I don't think any of us are really disagreeing with one another here.

@cinemascope: "Sure I can use a 2.8 lens wide open on FF and be happy with the DOF, but then we are gathering less light, etc..."

Confused - what's gathering less light?

Also, folks should keep in mind that FF lenses are being updated, whereas mFT lenses tend to be newer (as it's a new system). New FF lenses tend to take advantage of the higher pixel densities of newer FF sensors, while still not needing the resolving power demands of smaller sensors to reach equivalent resolutions. That's where larger sensors always have an advantage. And here, medium format would perform better than FF - if MF as a form factor had the amount of money poured into it that FF does, anyway (MF options tend to be limited).

Direct link | Posted on Mar 26, 2015 at 21:48 UTC
In reply to:

AlexisH: One more thing you don't need with a mirrorless camera. Although I guess they could still finely tune auto focus to account for focus shifting.

So you're saying that F2.8 is 'super shallow DOF'? Or that just the center AF point is good enough, even though focus-and-recompose falls apart for fast wide primes?

Are you also saying that manufacturing tolerances and QC are so good today b/c everything is calibrated in the factory?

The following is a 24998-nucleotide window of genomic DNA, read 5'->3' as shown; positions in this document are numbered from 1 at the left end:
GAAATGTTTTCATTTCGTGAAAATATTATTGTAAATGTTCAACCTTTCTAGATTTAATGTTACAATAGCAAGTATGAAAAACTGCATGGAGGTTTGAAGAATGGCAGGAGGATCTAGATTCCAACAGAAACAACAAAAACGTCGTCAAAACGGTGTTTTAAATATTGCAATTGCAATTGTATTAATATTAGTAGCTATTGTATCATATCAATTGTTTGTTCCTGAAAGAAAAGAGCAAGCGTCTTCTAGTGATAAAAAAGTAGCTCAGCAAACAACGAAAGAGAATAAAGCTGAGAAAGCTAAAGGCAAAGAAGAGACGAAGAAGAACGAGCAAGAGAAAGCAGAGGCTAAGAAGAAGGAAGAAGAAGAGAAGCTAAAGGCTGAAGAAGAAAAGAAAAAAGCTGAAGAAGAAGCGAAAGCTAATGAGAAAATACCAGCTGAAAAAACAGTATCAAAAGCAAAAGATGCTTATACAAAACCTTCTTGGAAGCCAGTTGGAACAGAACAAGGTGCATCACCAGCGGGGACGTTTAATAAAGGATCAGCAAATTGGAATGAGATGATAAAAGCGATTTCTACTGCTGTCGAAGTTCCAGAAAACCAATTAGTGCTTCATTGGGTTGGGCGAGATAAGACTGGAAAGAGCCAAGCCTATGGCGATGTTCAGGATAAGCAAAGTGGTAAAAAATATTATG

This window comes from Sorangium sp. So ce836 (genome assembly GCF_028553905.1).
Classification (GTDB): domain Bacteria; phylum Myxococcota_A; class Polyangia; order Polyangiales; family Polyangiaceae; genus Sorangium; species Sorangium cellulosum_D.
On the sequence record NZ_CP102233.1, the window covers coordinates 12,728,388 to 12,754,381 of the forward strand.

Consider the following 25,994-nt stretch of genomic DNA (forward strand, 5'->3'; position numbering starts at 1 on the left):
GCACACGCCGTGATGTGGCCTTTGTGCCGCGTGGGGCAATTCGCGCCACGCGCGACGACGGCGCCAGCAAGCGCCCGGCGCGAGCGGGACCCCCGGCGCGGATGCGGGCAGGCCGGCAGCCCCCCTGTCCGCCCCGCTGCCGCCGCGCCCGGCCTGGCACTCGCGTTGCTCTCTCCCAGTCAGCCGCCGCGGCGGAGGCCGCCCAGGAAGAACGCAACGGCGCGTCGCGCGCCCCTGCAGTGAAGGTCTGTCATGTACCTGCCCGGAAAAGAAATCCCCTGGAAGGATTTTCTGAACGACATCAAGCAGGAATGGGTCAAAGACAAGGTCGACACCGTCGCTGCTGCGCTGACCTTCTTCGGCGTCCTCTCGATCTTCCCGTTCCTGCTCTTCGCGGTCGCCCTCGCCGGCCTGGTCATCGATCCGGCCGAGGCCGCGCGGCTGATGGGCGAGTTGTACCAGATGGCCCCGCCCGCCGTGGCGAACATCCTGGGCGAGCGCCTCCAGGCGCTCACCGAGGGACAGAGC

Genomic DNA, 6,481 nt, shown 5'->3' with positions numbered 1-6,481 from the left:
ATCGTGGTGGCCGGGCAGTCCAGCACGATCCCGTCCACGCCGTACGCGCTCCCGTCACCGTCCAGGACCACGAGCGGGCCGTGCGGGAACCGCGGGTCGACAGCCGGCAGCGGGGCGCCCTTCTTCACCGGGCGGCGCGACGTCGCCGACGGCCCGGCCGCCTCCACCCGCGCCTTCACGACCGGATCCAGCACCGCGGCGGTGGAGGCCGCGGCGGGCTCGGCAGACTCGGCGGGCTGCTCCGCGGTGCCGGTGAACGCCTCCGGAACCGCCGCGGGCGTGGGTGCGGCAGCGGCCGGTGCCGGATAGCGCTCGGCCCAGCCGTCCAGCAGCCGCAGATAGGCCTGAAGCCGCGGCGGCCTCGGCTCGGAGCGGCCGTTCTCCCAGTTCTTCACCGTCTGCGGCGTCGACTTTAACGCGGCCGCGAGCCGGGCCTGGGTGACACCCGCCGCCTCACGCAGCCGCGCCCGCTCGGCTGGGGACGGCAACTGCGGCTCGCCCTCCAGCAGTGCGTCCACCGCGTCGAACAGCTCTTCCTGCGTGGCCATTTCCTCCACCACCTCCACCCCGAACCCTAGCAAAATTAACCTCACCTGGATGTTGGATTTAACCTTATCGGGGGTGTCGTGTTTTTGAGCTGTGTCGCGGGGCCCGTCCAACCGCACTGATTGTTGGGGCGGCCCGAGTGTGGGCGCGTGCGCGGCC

I'm going to repeat something I find myself saying quite a bit on this site: just b/c it isn't a problem for you, doesn't mean it isn't a problem for everyone else. As is evidenced, in this case, by the thousands of reports of focus problems readily available around the 'net.

Direct link | Posted on Mar 26, 2015 at 08:18 UTC
In reply to:

stevo23: I'm really disappointed in these samples - grainy, noisy, poorly focused. This has to be one of the most useless "real world sample" pages I've ever seen. Do these guys actually know how to use this camera? I make better images with a small sensor point and shoot.

stevo23: "I don't think it has anything to do with the MTF of the lens because I've seen better results already."